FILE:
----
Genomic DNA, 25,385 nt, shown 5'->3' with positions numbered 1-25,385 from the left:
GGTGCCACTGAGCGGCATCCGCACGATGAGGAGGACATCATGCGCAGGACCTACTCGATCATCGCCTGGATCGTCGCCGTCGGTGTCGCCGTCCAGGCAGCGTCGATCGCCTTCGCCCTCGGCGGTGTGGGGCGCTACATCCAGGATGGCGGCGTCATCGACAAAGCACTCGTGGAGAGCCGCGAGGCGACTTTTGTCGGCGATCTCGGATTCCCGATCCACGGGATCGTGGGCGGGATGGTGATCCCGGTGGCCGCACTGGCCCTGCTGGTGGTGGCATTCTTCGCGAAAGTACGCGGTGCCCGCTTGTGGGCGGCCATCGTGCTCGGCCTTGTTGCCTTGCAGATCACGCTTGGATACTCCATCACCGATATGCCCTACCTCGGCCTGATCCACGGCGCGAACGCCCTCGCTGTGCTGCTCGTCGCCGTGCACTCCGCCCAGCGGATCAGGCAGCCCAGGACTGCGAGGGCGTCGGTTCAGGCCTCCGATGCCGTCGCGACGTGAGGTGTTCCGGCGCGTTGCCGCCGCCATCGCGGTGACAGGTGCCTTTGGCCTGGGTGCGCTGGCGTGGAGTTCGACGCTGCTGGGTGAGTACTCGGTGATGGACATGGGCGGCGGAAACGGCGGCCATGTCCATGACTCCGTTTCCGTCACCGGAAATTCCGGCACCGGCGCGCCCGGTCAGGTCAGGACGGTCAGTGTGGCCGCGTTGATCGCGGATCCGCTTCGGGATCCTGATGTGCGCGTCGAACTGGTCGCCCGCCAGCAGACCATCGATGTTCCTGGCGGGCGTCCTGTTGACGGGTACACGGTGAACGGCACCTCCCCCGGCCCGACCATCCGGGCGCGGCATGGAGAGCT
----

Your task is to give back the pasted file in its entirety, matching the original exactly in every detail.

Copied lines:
Genomic DNA, 25,385 nt, shown 5'->3' with positions numbered 1-25,385 from the left:
GGTGCCACTGAGCGGCATCCGCACGATGAGGAGGACATCATGCGCAGGACCTACTCGATCATCGCCTGGATCGTCGCCGTCGGTGTCGCCGTCCAGGCAGCGTCGATCGCCTTCGCCCTCGGCGGTGTGGGGCGCTACATCCAGGATGGCGGCGTCATCGACAAAGCACTCGTGGAGAGCCGCGAGGCGACTTTTGTCGGCGATCTCGGATTCCCGATCCACGGGATCGTGGGCGGGATGGTGATCCCGGTGGCCGCACTGGCCCTGCTGGTGGTGGCATTCTTCGCGAAAGTACGCGGTGCCCGCTTGTGGGCGGCCATCGTGCTCGGCCTTGTTGCCTTGCAGATCACGCTTGGATACTCCATCACCGATATGCCCTACCTCGGCCTGATCCACGGCGCGAACGCCCTCGCTGTGCTGCTCGTCGCCGTGCACTCCGCCCAGCGGATCAGGCAGCCCAGGACTGCGAGGGCGTCGGTTCAGGCCTCCGATGCCGTCGCGACGTGAGGTGTTCCGGCGCGTTGCCGCCGCCATCGCGGTGACAGGTGCCTTTGGCCTGGGTGCGCTGGCGTGGAGTTCGACGCTGCTGGGTGAGTACTCGGTGATGGACATGGGCGGCGGAAACGGCGGCCATGTCCATGACTCCGTTTCCGTCACCGGAAATTCCGGCACCGGCGCGCCCGGTCAGGTCAGGACGGTCAGTGTGGCCGCGTTGATCGCGGATCCGCTTCGGGATCCTGATGTGCGCGTCGAACTGGTCGCCCGCCAGCAGACCATCGATGTTCCTGGCGGGCGTCCTGTTGACGGGTACACGGTGAACGGCACCTCCCCCGGCCCGACCATCCGGGCGCGGCATGGAGAGCT